font-synthesis property allows you to specify whether user agents are allowed to synthesize bold or oblique font faces when a font family lacks a dedicated glyph for that purpose.
font-synthesis property is one of the properties introduced in CSS3 for enabling various font related features that can improve the appearance of the text on the page. The
font-synthesis property allows you to disable the user agent's default behavior of synthesizing bold and/or oblique font faces when the font family lacks bold or italic faces.
Many font families include bold and italic versions of each font face, which are used any time you specify text to be bold or italic. If the font family doesn't include these, the user agent/browser will synthesize the process. In many cases this might be fine, but in some cases it could have less than desirable results. Depending on the font being used, the browser may or may not do a good job in this process. Therefore, the
font-synthesis property can be used to explicitly instruct the browser not to do this. In other words, if there's a purpose built glyph available, use it, otherwise just use normal glyph without bolding or italicising it.
The syntax of the
font-synthesis property is:
- Disallows all synthetic faces.
- Specifies that the user agent is allowed to synthesize bold text.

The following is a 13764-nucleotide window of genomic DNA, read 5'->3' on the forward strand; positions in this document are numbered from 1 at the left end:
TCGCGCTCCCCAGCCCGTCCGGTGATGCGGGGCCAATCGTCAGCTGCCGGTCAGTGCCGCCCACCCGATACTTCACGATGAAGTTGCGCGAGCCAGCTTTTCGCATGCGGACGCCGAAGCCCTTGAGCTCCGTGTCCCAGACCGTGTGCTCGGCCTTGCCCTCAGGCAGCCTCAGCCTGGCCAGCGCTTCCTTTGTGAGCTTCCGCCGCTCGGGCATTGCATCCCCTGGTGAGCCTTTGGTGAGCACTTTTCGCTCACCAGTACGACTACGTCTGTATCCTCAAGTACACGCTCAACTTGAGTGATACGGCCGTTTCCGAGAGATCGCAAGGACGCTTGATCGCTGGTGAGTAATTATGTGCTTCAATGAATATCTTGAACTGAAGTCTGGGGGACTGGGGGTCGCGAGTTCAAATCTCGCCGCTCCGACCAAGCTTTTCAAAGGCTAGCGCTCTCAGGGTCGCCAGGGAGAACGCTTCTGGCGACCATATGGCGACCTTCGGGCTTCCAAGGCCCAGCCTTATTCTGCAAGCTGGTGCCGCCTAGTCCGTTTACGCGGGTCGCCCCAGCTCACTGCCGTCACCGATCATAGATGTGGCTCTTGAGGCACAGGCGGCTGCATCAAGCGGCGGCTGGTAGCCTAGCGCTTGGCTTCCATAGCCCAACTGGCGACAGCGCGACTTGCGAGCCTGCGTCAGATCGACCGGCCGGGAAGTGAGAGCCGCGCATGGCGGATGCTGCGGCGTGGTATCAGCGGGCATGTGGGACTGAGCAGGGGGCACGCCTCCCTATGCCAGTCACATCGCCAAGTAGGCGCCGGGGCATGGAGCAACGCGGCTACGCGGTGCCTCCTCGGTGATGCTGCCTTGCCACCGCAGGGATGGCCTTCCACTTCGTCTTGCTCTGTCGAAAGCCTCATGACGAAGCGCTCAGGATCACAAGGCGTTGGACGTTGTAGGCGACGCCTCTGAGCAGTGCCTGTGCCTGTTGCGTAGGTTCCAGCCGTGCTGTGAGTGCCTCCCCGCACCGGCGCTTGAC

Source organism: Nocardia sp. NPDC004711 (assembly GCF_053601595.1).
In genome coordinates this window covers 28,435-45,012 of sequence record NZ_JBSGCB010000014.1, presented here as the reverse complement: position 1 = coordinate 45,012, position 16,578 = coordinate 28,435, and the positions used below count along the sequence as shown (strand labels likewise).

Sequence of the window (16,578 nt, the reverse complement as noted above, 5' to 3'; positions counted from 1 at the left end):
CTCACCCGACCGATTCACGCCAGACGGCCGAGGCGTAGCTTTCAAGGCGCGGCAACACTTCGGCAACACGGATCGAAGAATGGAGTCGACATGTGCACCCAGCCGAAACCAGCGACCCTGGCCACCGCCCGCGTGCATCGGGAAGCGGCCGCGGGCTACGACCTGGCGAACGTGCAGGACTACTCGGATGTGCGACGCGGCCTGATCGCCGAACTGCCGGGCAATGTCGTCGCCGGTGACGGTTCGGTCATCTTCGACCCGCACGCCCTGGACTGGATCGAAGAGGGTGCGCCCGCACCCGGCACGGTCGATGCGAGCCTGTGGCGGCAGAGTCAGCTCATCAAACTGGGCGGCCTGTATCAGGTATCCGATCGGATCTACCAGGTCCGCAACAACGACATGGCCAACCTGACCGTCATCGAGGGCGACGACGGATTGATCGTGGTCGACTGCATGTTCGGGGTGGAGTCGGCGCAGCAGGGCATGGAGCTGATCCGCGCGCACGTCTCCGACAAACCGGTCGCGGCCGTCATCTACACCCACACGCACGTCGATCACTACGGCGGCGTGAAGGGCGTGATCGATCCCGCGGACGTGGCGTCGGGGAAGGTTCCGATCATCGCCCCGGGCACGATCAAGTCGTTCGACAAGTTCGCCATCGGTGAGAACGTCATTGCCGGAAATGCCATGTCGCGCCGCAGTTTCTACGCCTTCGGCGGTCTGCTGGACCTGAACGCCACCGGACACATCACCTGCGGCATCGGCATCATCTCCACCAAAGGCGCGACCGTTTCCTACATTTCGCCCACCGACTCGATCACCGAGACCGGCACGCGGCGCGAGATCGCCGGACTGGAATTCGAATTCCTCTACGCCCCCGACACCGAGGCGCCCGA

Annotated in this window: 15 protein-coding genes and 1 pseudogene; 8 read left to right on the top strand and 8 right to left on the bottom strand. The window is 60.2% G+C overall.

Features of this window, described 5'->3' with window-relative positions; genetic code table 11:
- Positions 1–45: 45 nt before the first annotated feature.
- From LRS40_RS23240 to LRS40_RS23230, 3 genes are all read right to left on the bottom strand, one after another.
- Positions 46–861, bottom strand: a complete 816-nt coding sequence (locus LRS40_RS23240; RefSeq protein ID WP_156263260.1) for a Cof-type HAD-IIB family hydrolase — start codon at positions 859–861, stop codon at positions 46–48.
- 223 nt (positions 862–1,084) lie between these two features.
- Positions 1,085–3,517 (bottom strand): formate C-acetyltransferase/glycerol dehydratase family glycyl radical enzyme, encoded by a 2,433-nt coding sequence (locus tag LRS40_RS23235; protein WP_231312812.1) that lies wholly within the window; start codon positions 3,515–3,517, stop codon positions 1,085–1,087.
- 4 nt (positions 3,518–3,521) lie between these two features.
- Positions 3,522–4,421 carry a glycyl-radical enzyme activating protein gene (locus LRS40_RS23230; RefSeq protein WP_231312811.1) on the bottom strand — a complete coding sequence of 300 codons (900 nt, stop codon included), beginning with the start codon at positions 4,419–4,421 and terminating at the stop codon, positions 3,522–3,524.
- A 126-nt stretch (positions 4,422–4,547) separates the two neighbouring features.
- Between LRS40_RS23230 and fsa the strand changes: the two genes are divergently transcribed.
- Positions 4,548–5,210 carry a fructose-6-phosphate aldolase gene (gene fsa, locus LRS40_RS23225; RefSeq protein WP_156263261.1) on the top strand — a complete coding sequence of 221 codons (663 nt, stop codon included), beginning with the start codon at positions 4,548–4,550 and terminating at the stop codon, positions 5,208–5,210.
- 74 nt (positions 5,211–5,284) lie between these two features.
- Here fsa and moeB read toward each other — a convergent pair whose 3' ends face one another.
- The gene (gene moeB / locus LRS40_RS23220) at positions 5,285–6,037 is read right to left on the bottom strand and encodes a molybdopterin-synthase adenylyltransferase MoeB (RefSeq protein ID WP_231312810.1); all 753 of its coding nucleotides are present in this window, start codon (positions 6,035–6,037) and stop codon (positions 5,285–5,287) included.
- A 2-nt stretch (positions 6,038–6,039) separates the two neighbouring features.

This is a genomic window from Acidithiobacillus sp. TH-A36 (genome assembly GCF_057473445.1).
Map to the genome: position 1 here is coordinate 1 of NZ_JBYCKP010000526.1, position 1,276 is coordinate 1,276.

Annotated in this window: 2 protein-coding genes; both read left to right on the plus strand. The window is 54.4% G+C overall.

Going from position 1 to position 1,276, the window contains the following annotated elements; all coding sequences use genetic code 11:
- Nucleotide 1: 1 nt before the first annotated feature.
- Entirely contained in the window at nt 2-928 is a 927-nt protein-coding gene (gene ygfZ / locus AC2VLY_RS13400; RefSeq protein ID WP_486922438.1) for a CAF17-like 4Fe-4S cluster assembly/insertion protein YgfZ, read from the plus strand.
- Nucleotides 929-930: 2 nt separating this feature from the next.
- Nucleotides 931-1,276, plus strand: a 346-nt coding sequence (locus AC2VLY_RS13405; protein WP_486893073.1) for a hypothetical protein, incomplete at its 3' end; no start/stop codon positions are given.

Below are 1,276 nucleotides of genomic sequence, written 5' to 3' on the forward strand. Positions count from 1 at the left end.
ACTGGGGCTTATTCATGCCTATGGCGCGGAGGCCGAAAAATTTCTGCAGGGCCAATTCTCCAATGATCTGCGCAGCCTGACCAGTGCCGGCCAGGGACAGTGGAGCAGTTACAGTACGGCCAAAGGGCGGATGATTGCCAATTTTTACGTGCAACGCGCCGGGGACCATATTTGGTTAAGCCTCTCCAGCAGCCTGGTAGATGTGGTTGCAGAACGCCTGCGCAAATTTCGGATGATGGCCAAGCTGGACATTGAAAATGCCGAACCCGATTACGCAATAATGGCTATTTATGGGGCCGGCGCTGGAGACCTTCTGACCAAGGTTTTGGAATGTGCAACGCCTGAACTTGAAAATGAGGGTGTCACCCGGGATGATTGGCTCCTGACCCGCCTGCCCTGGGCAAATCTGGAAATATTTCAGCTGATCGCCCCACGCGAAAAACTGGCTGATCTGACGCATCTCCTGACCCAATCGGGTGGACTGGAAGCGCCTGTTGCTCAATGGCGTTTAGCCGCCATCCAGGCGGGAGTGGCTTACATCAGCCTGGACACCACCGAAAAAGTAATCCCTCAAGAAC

- Specifies that the user agent is allowed to synthesize italic text.
In addition, all CSS properties also accept the following CSS-wide keyword values as the sole component of their property value:
- Represents the value specified as the property's initial value.
- Represents the computed value of the property on the element's parent.
- This value acts as either
initial, depending on whether the property is inherited or not. In other words, it sets all properties to their parent value if they are inheritable or to their initial value if not inheritable.
- Initial Value
- Applies To
- All elements
- CSS Fonts Module Level 3 (W3C Candidate Recommendation 3 October 2013)
For maximum browser compatibility many web developers add browser-specific properties by using extensions such as
-webkit- for Safari, Google Chrome, and Opera (newer versions),
-ms- for Internet Explorer,
-moz- for Firefox,
-o- for older versions of Opera etc. As with any CSS property, if a browser doesn't support a proprietary extension, it will simply ignore it.
This practice is not recommended by the W3C, however in many cases, the only way you can test a property is to include the CSS extension that is compatible with your browser.
The major browser manufacturers generally strive to adhere to the W3C specifications, and when they support a non-prefixed property, they typically remove the prefixed version. Also, W3C advises vendors to remove their prefixes for properties that reach Candidate Recommendation status.
Many developers use Autoprefixer, which is a postprocessor for CSS. Autoprefixer automatically adds vendor prefixes to your CSS so that you don't need to. It also removes old, unnecessary prefixes from your CSS.
You can also use Autoprefixer with preprocessors such as Less and Sass.